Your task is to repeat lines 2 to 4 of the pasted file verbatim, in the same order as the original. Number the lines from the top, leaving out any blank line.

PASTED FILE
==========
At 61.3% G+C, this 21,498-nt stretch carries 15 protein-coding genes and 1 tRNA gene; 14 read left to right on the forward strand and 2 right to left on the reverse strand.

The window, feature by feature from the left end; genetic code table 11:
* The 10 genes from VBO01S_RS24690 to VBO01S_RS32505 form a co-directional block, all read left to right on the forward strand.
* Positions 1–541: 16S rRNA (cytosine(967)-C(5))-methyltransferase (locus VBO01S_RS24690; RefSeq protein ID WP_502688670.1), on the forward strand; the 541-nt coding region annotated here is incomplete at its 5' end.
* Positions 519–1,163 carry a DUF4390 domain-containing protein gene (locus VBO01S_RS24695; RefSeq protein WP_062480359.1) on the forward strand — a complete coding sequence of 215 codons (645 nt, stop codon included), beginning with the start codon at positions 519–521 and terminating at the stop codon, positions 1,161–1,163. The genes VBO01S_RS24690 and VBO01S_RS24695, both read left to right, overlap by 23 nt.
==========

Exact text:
The window, feature by feature from the left end; genetic code table 11:
* The 10 genes from VBO01S_RS24690 to VBO01S_RS32505 form a co-directional block, all read left to right on the forward strand.
* Positions 1–541: 16S rRNA (cytosine(967)-C(5))-methyltransferase (locus VBO01S_RS24690; RefSeq protein ID WP_502688670.1), on the forward strand; the 541-nt coding region annotated here is incomplete at its 5' end.